“In Scripture, the opposite of faith is not doubt but anxiety. To lack faith is not so much to have theoretical doubts about God’s existence as it is to be anxious and fearful at a deep level…
It is this kind of anxiety, the deep fear that we have been forgotten, that pushes many of us to make an assertion of our lives. Nobody wants to live and die unnoticed, insignificant, forgotten. This anxiety is the opposite of faith. It is not so much the fear that God doesn’t exist, as the fear that God doesn’t notice our existence.
What is faith? Faith doesn’t have you believe that you will have no worries, or that you will not make mistakes, or that you and your loved ones won’t sometimes fall victim to accident or sickness. What faith gives you is the assurance that God is good, that God can be trusted, that God won’t forget you, and that, despite any indication to the contrary God is still solidly in charge of the universe. Faith says that God is real and God is Lord and, because of this, there is ultimately nothing to fear. We are in safe hands. Reality is gracious, forgiving, loving, redeeming, and absolutely trustworthy. Our task is to surrender to that.”- Ronald Rolheiser, Prayer Our Deepest Longing
I set a goal on Tuesday that I will follow a day schedule starting with meditation in the morning. I meditate from 20 to 30 minutes. It is a spiritual meditation which opens with a centering prayer suggested by Thomas Keating, a Benedictine, who wrote about Centering Prayer.
Breakfast follows with coffee and slice of bagel smothered with peanut butter. I read our local morning paper.
The following hour or two I read the books collected on my bedside table. Then I go to the internet for the eCourses I currently taking.
Tuesday night Mrs.Abstract attended a Valentine’s Day party in my Rotary Club.
Yesterday morning Mrs. Abstract and I went to church for the Ash Wednesday service and received the ashes on our forehead. It is a sign of change, repentance and preparation for Lent and symbol of life impermanence. In the evening I attended the meeting of our Napa Valley Writers. We had an open mike and bilingual poetry reading. Three students from our local high school read some of their poems. Napa Valley’s poet laureate read of his poems. I listened and didn’t read any poem. It was a lively and wonderful evening.
Today I just returned my walk to the river. It was sunny and 69.
In two hours I’ll be going to the library to attend a presentation by one of our local writer/photographer who will present and narrate with photos the story of the wildfire in October, 2017 that devastated Napa and especially Sonoma County with 245,00 acres of burned area, burned down 8,900 buildings & houses and 44 deaths.
note: Remember it’s also Ash Wednesday.
“I’m wearing googles and a face mask. Dad was super-bossy about what we had to bring with us-proper Arctic gear, Puggle-and now with the broken-glass air I’m glad.” (Her name is Ruby but her father calls her Puggle. She is 10 years old and deaf).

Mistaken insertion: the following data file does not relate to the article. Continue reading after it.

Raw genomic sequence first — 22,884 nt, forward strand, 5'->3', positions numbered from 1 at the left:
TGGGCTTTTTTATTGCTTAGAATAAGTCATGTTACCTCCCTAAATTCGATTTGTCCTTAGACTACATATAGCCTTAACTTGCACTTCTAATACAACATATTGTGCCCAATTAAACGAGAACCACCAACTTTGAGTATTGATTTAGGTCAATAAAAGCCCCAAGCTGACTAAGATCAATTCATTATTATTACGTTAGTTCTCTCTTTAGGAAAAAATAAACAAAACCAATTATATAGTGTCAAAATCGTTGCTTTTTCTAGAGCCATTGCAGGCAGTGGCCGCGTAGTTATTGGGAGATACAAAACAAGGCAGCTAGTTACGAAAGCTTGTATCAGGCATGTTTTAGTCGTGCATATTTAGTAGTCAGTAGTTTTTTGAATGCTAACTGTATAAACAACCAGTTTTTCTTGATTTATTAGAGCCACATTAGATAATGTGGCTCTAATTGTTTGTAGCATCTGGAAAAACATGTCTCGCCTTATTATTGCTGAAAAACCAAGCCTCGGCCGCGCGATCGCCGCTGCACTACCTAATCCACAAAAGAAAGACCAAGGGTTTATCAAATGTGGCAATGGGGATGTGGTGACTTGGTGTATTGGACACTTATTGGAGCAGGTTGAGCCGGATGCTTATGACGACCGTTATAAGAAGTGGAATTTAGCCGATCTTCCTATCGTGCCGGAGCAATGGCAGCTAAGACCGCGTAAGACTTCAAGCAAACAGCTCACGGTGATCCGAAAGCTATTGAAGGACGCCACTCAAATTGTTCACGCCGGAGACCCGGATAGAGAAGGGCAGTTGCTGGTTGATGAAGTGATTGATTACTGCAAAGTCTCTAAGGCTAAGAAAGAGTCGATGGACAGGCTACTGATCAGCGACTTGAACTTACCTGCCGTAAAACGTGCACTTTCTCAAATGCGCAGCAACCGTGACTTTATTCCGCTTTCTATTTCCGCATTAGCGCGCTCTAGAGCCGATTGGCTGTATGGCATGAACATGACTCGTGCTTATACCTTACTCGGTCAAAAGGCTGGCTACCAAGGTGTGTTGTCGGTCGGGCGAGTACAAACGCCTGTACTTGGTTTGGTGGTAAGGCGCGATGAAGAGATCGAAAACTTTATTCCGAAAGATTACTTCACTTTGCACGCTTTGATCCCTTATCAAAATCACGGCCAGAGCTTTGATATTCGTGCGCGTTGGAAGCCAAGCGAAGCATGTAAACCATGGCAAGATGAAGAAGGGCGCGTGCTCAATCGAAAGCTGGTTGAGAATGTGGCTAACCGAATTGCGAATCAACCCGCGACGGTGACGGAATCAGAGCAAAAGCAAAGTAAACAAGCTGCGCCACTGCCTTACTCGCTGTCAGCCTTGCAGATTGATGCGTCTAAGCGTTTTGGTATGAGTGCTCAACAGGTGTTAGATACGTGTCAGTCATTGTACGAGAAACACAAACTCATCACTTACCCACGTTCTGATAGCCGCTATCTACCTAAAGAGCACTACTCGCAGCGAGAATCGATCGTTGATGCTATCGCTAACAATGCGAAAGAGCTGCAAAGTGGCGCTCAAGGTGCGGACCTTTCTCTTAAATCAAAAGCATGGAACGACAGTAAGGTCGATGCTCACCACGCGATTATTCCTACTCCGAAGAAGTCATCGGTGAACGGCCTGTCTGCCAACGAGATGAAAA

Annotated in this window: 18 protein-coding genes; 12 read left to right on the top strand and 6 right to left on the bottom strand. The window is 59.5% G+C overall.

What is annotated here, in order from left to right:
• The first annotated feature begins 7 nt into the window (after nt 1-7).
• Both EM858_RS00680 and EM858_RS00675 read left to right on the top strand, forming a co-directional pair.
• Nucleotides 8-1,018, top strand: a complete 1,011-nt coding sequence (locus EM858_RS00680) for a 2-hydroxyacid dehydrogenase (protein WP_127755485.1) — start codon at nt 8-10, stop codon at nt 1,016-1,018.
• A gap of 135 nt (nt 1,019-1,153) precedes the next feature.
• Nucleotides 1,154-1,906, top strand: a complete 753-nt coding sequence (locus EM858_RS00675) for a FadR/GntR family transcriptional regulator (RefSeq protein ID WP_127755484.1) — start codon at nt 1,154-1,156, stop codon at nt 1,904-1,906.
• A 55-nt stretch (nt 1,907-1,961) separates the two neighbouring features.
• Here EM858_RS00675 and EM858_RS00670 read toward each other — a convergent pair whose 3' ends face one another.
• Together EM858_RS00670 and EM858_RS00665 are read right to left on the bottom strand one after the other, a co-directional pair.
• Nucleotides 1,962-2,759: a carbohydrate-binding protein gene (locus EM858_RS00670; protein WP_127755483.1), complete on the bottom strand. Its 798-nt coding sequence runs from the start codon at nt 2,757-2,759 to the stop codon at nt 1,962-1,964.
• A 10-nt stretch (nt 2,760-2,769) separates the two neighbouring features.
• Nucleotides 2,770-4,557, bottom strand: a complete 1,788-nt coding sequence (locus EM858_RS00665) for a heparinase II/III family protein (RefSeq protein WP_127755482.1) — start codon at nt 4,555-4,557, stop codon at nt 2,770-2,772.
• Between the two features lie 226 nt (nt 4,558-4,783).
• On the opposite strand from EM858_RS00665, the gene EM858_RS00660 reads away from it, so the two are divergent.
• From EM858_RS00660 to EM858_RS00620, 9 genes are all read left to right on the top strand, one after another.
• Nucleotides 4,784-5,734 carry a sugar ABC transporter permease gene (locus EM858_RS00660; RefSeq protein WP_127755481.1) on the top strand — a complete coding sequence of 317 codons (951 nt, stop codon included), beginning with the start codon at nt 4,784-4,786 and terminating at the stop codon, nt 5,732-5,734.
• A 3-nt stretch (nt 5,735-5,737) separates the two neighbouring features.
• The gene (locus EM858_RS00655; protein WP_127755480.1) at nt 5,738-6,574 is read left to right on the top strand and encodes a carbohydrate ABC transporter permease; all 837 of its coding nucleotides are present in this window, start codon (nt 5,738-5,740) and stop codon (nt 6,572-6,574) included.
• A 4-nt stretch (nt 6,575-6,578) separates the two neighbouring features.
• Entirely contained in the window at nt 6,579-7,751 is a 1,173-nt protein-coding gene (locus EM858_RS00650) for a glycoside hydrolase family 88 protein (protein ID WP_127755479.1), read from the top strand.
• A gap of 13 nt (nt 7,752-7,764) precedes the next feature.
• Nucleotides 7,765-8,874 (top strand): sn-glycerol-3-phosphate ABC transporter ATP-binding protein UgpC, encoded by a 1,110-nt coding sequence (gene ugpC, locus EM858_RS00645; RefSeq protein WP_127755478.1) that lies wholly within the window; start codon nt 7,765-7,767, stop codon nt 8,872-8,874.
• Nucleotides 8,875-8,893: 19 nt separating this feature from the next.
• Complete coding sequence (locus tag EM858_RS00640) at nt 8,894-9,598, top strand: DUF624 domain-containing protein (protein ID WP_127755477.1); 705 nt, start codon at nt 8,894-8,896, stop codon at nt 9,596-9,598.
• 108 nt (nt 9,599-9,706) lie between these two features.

“I stop talking because I’m a fail, I’m frightened when I talk with my mouth-voice…It’s like I’m not there anymore. When I talk with my mouth-voice I disappear.”-Rosamond Lupton, Quality of Silence.
The book, Quality of Silence by Rosamond Lupton, is a thriller and a love story.
note: I look up puggle in the internet. Puggle is a baby echidna but baby platypus is also called puggle.
Other names for baby animals ,courtesy of:
Baby Hare: Leveret
Baby hawk: Eyas
Baby Jellyfish: Ephyra
A visitor roams an empty room
while a choir sings outside
Rain comes, everyone opens their parasols.
The visitor spreads her arms,
her hands separate the sheets of rain
and walks calmly through.
note: A fisherman has given the white heron bits of his fishbaits in the past. The bird returns unafraid and lets me take a photo. The acacias are in bloom.
Books I finished reading: Leonardo Da Vinci by Walter Isaacson and Sourdough by Robin Sloan.
Books I’m reading: Emma by Jane Austen, Wonders Beyond Numbers, A Brief History of All Things Mathematical by Johnny Ball and Reality Is Not What It Seems by Carlo Rovelli
Oblique longings of yellow and red pedalboats
green hills, blackbirds with red shoulders
pink blouse and black shirt
are not the end but a beginning
of Wednesday’s wanderings
Come before nature change her mind.
The winter tree blooming with birds
The birds praising the sun
An old man and I sitting on a bench
watching the river flows.
To walk through a storm
to hear two birds singing
a sense of peace afterwards
like a boat sitting in a clear stream in solitude
there was once a place
on the earth, in her soul,
a place where each step inward,
an expression of sweetness,
a communion with the divine
An abandoned ladder leaning on the side of a house
a bee loitering over picnic baskets
discoveries in a journal as early as five years ago
and one can penetrate “deeper and deeper
into the same ideas and the same experiences”
and find them new.
My grandmother sits rocking on a porch chair
watching people pass by:
a man slow in walking not from hunger
a woman hurrying not from worry.
Her seventieth birthday jolts her calm existence
spiritual hunger returns to her waking
Sunday church becomes regular than her heart
From the porch she fingers her prayer beads,
sitting quitely in silent incantation,
her cat looks on, stays, hardly any movement.
note: I walked along the river in the Riverfront Thursday afternoon enjoying the unusually warm 70’s weather and took these photos.
Books I’m reading: Sourdough by Robin Sloan and Emma by Jane Austen.